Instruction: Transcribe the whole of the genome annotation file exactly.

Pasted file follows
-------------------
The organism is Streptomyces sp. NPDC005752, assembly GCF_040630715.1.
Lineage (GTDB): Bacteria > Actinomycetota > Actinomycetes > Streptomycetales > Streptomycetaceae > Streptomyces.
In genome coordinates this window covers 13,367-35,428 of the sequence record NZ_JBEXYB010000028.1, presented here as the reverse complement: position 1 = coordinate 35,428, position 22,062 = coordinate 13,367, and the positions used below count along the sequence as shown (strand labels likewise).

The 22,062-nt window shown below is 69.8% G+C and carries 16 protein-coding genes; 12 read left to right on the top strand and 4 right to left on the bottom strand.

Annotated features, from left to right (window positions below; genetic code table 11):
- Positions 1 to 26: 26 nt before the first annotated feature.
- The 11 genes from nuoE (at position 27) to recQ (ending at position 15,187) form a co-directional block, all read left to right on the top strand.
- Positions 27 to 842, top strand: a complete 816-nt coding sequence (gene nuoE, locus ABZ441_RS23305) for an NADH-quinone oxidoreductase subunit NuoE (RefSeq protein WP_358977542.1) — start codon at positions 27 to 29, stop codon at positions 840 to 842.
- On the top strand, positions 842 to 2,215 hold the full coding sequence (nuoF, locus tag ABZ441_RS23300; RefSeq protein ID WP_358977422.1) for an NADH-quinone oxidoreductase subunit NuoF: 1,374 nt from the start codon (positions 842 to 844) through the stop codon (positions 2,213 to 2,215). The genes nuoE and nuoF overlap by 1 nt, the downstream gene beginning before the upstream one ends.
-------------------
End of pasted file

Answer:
The organism is Streptomyces sp. NPDC005752, assembly GCF_040630715.1.
Lineage (GTDB): Bacteria > Actinomycetota > Actinomycetes > Streptomycetales > Streptomycetaceae > Streptomyces.
In genome coordinates this window covers 13,367-35,428 of the sequence record NZ_JBEXYB010000028.1, presented here as the reverse complement: position 1 = coordinate 35,428, position 22,062 = coordinate 13,367, and the positions used below count along the sequence as shown (strand labels likewise).

The 22,062-nt window shown below is 69.8% G+C and carries 16 protein-coding genes; 12 read left to right on the top strand and 4 right to left on the bottom strand.

Annotated features, from left to right (window positions below; genetic code table 11):
- Positions 1 to 26: 26 nt before the first annotated feature.
- The 11 genes from nuoE (at position 27) to recQ (ending at position 15,187) form a co-directional block, all read left to right on the top strand.
- Positions 27 to 842, top strand: a complete 816-nt coding sequence (gene nuoE, locus ABZ441_RS23305) for an NADH-quinone oxidoreductase subunit NuoE (RefSeq protein WP_358977542.1) — start codon at positions 27 to 29, stop codon at positions 840 to 842.
- On the top strand, positions 842 to 2,215 hold the full coding sequence (nuoF, locus tag ABZ441_RS23300; RefSeq protein ID WP_358977422.1) for an NADH-quinone oxidoreductase subunit NuoF: 1,374 nt from the start codon (positions 842 to 844) through the stop codon (positions 2,213 to 2,215). The genes nuoE and nuoF overlap by 1 nt, the downstream gene beginning before the upstream one ends.